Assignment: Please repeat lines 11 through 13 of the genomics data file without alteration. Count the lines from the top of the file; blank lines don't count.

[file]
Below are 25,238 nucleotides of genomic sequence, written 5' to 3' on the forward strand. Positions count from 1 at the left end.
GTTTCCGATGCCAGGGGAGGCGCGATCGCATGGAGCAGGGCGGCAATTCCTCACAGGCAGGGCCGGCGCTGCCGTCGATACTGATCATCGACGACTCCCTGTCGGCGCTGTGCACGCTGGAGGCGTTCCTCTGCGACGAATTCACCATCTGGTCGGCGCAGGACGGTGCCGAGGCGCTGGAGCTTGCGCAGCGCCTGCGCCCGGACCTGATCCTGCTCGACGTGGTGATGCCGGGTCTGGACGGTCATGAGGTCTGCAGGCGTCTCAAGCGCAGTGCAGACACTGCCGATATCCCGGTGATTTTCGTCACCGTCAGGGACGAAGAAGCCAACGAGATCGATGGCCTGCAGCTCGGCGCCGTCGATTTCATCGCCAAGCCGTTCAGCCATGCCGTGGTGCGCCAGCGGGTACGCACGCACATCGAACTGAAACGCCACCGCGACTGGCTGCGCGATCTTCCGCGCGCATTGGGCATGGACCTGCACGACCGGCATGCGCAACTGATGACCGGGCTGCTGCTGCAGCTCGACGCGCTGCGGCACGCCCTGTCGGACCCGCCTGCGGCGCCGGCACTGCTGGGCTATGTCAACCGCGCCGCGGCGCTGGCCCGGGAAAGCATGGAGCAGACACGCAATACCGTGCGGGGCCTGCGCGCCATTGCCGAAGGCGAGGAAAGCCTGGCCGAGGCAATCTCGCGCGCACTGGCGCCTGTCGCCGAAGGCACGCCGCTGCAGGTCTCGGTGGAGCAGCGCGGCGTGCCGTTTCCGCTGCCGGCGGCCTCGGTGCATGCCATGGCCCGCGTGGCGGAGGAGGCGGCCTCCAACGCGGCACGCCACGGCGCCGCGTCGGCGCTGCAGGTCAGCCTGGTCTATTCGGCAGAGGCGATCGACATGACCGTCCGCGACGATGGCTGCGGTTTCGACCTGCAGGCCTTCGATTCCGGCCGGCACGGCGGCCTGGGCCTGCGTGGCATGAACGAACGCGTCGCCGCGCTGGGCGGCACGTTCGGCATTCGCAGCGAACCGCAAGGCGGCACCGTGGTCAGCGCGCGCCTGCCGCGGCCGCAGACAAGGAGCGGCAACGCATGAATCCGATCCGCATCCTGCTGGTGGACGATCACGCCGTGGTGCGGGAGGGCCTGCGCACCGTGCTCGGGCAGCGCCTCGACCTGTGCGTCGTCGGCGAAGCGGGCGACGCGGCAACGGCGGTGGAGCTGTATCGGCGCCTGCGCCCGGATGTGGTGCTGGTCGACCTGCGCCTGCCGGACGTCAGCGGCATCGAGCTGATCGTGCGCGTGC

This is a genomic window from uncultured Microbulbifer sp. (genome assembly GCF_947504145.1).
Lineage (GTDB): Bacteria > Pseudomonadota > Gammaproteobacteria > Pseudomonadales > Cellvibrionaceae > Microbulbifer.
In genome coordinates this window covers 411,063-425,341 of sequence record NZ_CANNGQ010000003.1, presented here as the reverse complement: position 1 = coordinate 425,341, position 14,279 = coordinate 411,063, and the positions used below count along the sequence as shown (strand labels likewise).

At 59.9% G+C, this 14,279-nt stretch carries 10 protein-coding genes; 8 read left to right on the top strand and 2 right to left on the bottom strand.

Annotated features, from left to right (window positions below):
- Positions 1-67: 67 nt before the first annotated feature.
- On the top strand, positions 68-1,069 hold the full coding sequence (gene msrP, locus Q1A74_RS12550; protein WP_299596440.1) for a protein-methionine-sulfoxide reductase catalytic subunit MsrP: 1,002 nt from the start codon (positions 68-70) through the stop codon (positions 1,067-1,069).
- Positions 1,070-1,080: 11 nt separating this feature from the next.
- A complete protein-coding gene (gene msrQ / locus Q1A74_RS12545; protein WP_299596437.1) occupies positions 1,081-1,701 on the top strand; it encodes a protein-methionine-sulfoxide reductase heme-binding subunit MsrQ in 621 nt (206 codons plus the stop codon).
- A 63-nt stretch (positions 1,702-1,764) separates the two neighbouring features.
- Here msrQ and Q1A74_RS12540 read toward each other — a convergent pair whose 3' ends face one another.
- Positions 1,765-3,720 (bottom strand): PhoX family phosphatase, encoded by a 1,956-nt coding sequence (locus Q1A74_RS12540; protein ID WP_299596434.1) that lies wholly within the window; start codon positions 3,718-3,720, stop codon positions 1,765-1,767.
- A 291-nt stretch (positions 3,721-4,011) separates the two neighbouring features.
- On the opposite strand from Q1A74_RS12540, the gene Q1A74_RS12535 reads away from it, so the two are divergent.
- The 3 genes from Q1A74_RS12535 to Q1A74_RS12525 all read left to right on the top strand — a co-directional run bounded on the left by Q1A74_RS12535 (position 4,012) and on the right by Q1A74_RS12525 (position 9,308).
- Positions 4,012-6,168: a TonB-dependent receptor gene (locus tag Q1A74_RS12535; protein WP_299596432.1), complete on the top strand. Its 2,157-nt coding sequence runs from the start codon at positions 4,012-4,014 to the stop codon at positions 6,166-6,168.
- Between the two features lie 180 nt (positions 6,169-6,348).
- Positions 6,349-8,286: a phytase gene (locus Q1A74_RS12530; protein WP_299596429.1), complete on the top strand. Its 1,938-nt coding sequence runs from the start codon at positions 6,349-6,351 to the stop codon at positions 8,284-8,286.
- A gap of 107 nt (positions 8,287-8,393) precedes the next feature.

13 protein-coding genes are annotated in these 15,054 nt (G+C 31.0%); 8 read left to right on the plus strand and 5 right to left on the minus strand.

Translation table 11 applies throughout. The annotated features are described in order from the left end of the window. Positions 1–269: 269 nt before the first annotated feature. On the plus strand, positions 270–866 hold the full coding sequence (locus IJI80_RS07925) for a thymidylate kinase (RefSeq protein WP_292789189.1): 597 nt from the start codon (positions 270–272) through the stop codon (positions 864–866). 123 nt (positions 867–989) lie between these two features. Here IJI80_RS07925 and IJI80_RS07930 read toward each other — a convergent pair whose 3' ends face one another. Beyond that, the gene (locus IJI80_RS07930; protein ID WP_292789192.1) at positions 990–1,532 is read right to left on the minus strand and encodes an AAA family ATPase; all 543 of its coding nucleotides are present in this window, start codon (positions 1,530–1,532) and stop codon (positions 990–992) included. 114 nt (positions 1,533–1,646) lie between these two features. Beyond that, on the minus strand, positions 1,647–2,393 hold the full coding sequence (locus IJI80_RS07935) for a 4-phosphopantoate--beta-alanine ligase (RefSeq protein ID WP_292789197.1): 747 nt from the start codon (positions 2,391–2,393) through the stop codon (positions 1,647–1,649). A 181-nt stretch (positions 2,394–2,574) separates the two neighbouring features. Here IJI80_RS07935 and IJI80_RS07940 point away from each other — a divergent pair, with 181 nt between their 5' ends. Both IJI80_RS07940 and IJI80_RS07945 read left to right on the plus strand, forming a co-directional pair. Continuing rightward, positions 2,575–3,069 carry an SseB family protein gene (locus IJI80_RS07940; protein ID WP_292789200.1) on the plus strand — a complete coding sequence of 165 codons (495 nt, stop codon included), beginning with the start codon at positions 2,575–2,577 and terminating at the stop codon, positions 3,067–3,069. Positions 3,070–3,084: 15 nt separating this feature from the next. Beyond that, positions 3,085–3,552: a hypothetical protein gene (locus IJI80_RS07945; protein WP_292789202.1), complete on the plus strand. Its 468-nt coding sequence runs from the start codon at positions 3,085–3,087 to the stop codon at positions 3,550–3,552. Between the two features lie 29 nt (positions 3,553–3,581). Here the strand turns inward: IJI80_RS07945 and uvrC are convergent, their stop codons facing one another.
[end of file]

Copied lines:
- A complete protein-coding gene (gene msrQ / locus Q1A74_RS12545; protein WP_299596437.1) occupies positions 1,081-1,701 on the top strand; it encodes a protein-methionine-sulfoxide reductase heme-binding subunit MsrQ in 621 nt (206 codons plus the stop codon).
- A 63-nt stretch (positions 1,702-1,764) separates the two neighbouring features.
- Here msrQ and Q1A74_RS12540 read toward each other — a convergent pair whose 3' ends face one another.